Darwin and poetry

Can parts of the mind become atrophied through misuse? Charles Darwin seemed to think it possible, and that it had happened to him. He felt certain that the remedy was to engage the affected parts of the brain in culturally stimulating activities. There has been much speculation that mental illness may have been the culprit. However Darwin, known for speaking his mind only after lengthy reflection, persuades us that he was not speculating wildly. Progress traps appear to follow the same pattern - specialization followed by atrophy. But let Darwin's words express the conundrum:

    "A man with a mind more highly organized or better constituted than mine, would not, I suppose, have thus suffered; and if I had to live my life again, I would have made a rule to read some poetry and listen to some music at least once every week; for perhaps the parts of my brain now atrophied would thus have been kept active through use. The loss of these tastes is a loss of happiness, and may possibly be injurious to the intellect, and more probably to the moral character, by enfeebling the emotional part of our nature."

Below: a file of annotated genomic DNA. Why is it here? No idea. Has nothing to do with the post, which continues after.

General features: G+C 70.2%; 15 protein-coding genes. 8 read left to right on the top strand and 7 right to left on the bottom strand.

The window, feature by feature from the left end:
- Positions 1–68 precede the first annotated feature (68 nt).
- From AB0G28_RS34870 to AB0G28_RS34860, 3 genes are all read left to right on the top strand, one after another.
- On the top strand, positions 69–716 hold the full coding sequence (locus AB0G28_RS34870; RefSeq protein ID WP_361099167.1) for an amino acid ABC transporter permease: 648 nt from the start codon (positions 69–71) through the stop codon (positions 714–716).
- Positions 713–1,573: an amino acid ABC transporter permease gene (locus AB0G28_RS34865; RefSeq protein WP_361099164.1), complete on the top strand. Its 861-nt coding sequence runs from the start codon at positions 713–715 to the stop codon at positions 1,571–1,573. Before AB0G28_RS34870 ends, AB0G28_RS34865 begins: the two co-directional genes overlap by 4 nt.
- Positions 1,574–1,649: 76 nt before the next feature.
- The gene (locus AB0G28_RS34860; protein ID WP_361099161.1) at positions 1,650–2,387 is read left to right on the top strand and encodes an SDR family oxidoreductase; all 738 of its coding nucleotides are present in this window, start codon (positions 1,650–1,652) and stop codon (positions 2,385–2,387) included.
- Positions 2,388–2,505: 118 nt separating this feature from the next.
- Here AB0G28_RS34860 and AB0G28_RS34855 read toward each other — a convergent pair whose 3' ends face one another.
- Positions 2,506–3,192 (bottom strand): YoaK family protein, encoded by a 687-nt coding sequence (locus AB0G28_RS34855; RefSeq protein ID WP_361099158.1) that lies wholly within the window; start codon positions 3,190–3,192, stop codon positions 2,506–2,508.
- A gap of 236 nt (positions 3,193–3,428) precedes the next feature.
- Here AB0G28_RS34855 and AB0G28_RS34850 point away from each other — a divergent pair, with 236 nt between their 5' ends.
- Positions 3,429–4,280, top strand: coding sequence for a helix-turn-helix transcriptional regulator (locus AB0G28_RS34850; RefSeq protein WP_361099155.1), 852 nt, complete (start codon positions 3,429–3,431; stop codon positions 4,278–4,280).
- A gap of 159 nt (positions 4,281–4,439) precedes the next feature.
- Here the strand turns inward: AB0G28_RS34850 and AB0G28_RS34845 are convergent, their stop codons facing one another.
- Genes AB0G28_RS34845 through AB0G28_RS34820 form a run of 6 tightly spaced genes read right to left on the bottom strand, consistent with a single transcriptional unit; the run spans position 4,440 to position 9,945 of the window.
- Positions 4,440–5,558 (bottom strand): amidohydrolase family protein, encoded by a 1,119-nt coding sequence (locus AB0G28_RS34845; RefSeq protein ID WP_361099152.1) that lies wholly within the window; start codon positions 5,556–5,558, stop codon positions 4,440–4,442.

see also: http://www.progresstrap.org/content/darwin-mental-atrophy

Charles Darwin, The Autobiography of Charles Darwin, 18091882, Edited by Norah Barlow, Norton, London, 1992, p. 139.

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"The Progress Trap - and how to avoid it" Copyright Daniel O'Leary, registered at
the Copyright Office, Consumer and Corporate Affairs, Canada on April 5, 1991 (ref 405917)